From a technical perspective, themes are “context scored noun phrases.” For a longer document, you could have potentially hundreds of themes, but with the magic of Salience, you can tell which themes are the most important to grasp the meaning of the document. You can think of them almost as hyper-summaries. For a more detailed explanation of how Salience handles themes, see here. Put differently, Themes indicate common, well, themes, in all of your inputs. Hence the name. These commonalities are invaluable in guiding your decision-making. If “poor packaging” is a common theme, for example, you know to look into the processes used to package your products.To give you an idea of Salience’s capabilities, I’ve grabbed the text from an NPR.org article titled “Rust Devastates Guatemala’s Prime Coffee Crop and Its Farmers”.I have copy-pasted the text of the NPR.org article into the Salience/Semantria web demo and run the process. This is what I got back.
As you can see, the demo presents me with a list of themes it detects within the body of text, sorted by strength of association and each assigned a sentiment score.
Pretend for a moment that I haven’t seen the title of the article, and that I know nothing about the text going through the system. Seeing this chart with fresh eyes, I still know the topic and focus almost immediately: coffee production in one or more Central American countries is down by 15 percent, due to the spread of a plant fungus.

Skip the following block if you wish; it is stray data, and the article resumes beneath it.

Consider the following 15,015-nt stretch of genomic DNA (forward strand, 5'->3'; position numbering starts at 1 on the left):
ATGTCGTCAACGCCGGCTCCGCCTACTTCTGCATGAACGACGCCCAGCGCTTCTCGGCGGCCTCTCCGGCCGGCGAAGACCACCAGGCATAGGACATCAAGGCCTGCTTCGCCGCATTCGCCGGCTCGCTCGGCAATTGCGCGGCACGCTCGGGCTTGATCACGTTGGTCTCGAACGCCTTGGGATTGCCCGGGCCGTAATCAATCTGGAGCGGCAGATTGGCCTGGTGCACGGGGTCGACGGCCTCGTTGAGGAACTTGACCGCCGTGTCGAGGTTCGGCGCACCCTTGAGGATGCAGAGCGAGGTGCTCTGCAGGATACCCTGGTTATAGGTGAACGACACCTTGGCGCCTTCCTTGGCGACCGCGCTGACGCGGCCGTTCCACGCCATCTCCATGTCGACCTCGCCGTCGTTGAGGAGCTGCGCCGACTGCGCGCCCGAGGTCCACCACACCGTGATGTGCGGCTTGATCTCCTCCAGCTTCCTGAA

Let’s back up and break this down.
The theme with the strongest association is “causing crop losses”, so I know the subject of the input text.
The strongest sentiment Salience finds is with the “coffee output” theme, coming in with a whopping -4.32 sentiment. Now I know that coffee output is down due to coffee crop losses, and the strength of the sentiment associated with both themes suggests that output is down by a large amount. The “Alarming rate” theme reinforces the strength of the problem.
The theme with the second-strongest sentiment clarifies the point: “15 percent drop” has a sentiment of -3.64, so I know exactly how bad this problem is.
From my very limited prior knowledge of coffee plants, I remember that they are primarily grown in tropical climates. Based off of that knowledge and the “hot weather” and “shady volcanoes” themes, I estimate the location of this problem to be Central America – a place with both hot weather and volcanoes, (For more on extracting proper nouns, stay tuned for our Named Entity Extraction walkthrough).
And finally, “plant fungus” conveniently explains the basic cause of the crop loss.